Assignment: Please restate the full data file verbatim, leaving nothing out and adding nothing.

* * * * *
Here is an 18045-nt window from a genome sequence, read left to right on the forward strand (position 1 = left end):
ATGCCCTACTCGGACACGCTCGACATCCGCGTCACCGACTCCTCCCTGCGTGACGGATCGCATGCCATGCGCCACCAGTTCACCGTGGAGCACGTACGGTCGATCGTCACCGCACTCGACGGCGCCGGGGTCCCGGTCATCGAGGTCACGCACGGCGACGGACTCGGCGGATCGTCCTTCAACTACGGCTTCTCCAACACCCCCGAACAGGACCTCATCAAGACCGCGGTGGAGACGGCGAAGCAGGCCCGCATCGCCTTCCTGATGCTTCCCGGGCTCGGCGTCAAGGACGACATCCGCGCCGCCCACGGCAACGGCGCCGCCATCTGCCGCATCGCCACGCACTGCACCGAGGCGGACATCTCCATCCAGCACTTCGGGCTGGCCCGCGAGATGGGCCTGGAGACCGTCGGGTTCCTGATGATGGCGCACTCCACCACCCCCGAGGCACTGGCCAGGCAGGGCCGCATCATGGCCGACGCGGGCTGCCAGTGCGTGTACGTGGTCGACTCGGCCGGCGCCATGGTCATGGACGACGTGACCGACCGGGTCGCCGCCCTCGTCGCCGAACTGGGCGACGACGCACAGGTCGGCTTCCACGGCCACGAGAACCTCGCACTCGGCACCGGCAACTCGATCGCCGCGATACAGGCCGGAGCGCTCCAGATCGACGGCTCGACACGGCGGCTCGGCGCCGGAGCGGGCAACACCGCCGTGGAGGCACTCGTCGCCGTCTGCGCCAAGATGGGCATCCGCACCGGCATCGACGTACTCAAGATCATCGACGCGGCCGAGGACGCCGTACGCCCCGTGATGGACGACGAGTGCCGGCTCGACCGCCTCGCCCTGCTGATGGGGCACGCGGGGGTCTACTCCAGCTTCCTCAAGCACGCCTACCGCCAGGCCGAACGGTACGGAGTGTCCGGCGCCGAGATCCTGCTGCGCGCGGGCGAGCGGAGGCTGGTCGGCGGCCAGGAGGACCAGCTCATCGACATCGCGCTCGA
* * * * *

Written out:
Here is an 18045-nt window from a genome sequence, read left to right on the forward strand (position 1 = left end):
ATGCCCTACTCGGACACGCTCGACATCCGCGTCACCGACTCCTCCCTGCGTGACGGATCGCATGCCATGCGCCACCAGTTCACCGTGGAGCACGTACGGTCGATCGTCACCGCACTCGACGGCGCCGGGGTCCCGGTCATCGAGGTCACGCACGGCGACGGACTCGGCGGATCGTCCTTCAACTACGGCTTCTCCAACACCCCCGAACAGGACCTCATCAAGACCGCGGTGGAGACGGCGAAGCAGGCCCGCATCGCCTTCCTGATGCTTCCCGGGCTCGGCGTCAAGGACGACATCCGCGCCGCCCACGGCAACGGCGCCGCCATCTGCCGCATCGCCACGCACTGCACCGAGGCGGACATCTCCATCCAGCACTTCGGGCTGGCCCGCGAGATGGGCCTGGAGACCGTCGGGTTCCTGATGATGGCGCACTCCACCACCCCCGAGGCACTGGCCAGGCAGGGCCGCATCATGGCCGACGCGGGCTGCCAGTGCGTGTACGTGGTCGACTCGGCCGGCGCCATGGTCATGGACGACGTGACCGACCGGGTCGCCGCCCTCGTCGCCGAACTGGGCGACGACGCACAGGTCGGCTTCCACGGCCACGAGAACCTCGCACTCGGCACCGGCAACTCGATCGCCGCGATACAGGCCGGAGCGCTCCAGATCGACGGCTCGACACGGCGGCTCGGCGCCGGAGCGGGCAACACCGCCGTGGAGGCACTCGTCGCCGTCTGCGCCAAGATGGGCATCCGCACCGGCATCGACGTACTCAAGATCATCGACGCGGCCGAGGACGCCGTACGCCCCGTGATGGACGACGAGTGCCGGCTCGACCGCCTCGCCCTGCTGATGGGGCACGCGGGGGTCTACTCCAGCTTCCTCAAGCACGCCTACCGCCAGGCCGAACGGTACGGAGTGTCCGGCGCCGAGATCCTGCTGCGCGCGGGCGAGCGGAGGCTGGTCGGCGGCCAGGAGGACCAGCTCATCGACATCGCGCTCGA